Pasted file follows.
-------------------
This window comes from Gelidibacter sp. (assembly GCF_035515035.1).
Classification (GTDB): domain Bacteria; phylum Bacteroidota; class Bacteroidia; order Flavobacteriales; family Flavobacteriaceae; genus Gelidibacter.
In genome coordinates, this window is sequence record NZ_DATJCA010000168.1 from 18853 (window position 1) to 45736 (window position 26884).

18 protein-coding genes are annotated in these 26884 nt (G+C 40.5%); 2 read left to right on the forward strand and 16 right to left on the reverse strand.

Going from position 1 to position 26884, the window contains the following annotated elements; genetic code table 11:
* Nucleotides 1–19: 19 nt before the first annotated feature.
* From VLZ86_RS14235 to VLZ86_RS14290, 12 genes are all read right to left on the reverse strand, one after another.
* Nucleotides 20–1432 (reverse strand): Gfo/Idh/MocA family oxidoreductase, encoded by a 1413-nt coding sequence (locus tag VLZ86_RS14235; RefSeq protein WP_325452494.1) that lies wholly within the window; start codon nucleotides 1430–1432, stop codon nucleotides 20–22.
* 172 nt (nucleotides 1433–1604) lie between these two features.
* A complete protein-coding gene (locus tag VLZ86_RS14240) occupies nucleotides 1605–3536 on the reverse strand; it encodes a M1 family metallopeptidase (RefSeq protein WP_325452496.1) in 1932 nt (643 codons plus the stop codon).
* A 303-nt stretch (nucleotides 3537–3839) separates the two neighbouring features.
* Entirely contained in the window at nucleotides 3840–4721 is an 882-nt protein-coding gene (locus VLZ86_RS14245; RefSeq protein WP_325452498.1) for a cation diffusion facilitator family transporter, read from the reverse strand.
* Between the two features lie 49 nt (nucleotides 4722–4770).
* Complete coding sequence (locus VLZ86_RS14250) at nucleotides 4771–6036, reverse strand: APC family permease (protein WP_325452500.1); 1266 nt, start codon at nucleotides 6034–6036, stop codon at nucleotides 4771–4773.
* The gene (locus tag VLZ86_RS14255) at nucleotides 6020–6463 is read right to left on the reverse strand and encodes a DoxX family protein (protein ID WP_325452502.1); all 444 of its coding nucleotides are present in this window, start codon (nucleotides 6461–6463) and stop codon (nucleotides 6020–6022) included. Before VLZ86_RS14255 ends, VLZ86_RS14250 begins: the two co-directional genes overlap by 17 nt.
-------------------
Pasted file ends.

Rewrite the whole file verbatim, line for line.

This window comes from Gelidibacter sp. (assembly GCF_035515035.1).
Classification (GTDB): domain Bacteria; phylum Bacteroidota; class Bacteroidia; order Flavobacteriales; family Flavobacteriaceae; genus Gelidibacter.
In genome coordinates, this window is sequence record NZ_DATJCA010000168.1 from 18853 (window position 1) to 45736 (window position 26884).

18 protein-coding genes are annotated in these 26884 nt (G+C 40.5%); 2 read left to right on the forward strand and 16 right to left on the reverse strand.

Going from position 1 to position 26884, the window contains the following annotated elements; genetic code table 11:
* Nucleotides 1–19: 19 nt before the first annotated feature.
* From VLZ86_RS14235 to VLZ86_RS14290, 12 genes are all read right to left on the reverse strand, one after another.
* Nucleotides 20–1432 (reverse strand): Gfo/Idh/MocA family oxidoreductase, encoded by a 1413-nt coding sequence (locus tag VLZ86_RS14235; RefSeq protein WP_325452494.1) that lies wholly within the window; start codon nucleotides 1430–1432, stop codon nucleotides 20–22.
* 172 nt (nucleotides 1433–1604) lie between these two features.
* A complete protein-coding gene (locus tag VLZ86_RS14240) occupies nucleotides 1605–3536 on the reverse strand; it encodes a M1 family metallopeptidase (RefSeq protein WP_325452496.1) in 1932 nt (643 codons plus the stop codon).
* A 303-nt stretch (nucleotides 3537–3839) separates the two neighbouring features.
* Entirely contained in the window at nucleotides 3840–4721 is an 882-nt protein-coding gene (locus VLZ86_RS14245; RefSeq protein WP_325452498.1) for a cation diffusion facilitator family transporter, read from the reverse strand.
* Between the two features lie 49 nt (nucleotides 4722–4770).
* Complete coding sequence (locus VLZ86_RS14250) at nucleotides 4771–6036, reverse strand: APC family permease (protein WP_325452500.1); 1266 nt, start codon at nucleotides 6034–6036, stop codon at nucleotides 4771–4773.
* The gene (locus tag VLZ86_RS14255) at nucleotides 6020–6463 is read right to left on the reverse strand and encodes a DoxX family protein (protein ID WP_325452502.1); all 444 of its coding nucleotides are present in this window, start codon (nucleotides 6461–6463) and stop codon (nucleotides 6020–6022) included. Before VLZ86_RS14255 ends, VLZ86_RS14250 begins: the two co-directional genes overlap by 17 nt.